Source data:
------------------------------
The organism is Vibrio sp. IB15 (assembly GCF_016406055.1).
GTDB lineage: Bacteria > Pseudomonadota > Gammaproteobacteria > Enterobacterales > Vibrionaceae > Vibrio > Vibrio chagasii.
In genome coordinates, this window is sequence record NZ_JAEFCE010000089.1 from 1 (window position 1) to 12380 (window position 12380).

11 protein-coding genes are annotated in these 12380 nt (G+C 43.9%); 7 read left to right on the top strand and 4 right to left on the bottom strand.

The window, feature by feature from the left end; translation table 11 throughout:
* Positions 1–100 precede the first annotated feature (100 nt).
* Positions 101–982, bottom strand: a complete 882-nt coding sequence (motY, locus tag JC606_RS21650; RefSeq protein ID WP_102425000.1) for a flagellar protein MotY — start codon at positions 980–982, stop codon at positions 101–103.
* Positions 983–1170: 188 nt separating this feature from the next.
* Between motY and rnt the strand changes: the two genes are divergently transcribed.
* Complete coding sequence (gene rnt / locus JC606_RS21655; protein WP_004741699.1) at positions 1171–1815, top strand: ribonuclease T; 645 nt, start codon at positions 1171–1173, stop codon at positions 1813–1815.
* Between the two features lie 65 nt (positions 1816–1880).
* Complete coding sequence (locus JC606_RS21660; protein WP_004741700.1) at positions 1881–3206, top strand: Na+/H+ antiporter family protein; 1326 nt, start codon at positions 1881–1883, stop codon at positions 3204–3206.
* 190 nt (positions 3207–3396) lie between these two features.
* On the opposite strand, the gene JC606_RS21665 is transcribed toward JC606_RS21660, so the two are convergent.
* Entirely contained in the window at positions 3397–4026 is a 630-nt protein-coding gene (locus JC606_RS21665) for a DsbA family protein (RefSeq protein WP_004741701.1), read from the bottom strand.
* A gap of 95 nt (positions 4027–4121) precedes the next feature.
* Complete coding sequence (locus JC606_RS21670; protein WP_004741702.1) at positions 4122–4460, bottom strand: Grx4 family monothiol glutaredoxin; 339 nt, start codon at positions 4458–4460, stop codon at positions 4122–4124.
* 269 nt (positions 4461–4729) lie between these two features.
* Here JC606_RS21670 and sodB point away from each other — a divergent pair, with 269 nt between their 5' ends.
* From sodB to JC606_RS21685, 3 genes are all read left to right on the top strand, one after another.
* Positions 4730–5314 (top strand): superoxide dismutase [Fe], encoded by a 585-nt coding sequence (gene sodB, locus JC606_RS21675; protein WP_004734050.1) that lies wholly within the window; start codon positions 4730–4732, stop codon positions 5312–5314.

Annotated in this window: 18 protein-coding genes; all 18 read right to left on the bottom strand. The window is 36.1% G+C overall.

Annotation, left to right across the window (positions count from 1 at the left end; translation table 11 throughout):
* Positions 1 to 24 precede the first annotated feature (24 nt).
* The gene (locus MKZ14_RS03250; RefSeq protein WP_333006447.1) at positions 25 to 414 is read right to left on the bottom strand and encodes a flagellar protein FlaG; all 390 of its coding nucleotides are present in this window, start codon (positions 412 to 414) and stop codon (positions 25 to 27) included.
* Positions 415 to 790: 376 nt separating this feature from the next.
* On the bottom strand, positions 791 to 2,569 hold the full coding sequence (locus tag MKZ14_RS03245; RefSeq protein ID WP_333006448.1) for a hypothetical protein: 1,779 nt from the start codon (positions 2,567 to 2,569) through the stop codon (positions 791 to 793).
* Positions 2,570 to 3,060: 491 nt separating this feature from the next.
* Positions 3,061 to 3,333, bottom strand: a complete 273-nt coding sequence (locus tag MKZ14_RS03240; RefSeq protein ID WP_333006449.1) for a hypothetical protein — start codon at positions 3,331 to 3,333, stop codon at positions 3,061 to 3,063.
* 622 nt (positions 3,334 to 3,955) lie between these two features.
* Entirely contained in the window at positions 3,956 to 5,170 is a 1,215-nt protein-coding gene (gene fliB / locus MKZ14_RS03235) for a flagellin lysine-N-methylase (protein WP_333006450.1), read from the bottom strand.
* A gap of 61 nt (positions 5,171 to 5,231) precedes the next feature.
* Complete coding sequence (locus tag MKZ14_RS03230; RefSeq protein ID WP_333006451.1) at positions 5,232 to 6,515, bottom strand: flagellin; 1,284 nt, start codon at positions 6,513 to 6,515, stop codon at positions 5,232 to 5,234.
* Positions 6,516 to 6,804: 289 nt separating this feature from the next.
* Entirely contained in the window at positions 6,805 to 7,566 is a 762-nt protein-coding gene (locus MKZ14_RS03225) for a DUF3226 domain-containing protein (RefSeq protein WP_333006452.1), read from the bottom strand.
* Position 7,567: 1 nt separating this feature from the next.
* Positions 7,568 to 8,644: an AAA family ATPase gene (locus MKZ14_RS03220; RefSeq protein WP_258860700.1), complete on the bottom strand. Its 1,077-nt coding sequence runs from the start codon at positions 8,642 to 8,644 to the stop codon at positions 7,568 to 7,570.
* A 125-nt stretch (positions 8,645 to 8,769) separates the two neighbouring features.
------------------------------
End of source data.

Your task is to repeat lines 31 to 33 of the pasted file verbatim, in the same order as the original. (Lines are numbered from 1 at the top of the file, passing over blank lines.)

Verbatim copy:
* Entirely contained in the window at positions 3,956 to 5,170 is a 1,215-nt protein-coding gene (gene fliB / locus MKZ14_RS03235) for a flagellin lysine-N-methylase (protein WP_333006450.1), read from the bottom strand.
* A gap of 61 nt (positions 5,171 to 5,231) precedes the next feature.
* Complete coding sequence (locus tag MKZ14_RS03230; RefSeq protein ID WP_333006451.1) at positions 5,232 to 6,515, bottom strand: flagellin; 1,284 nt, start codon at positions 6,513 to 6,515, stop codon at positions 5,232 to 5,234.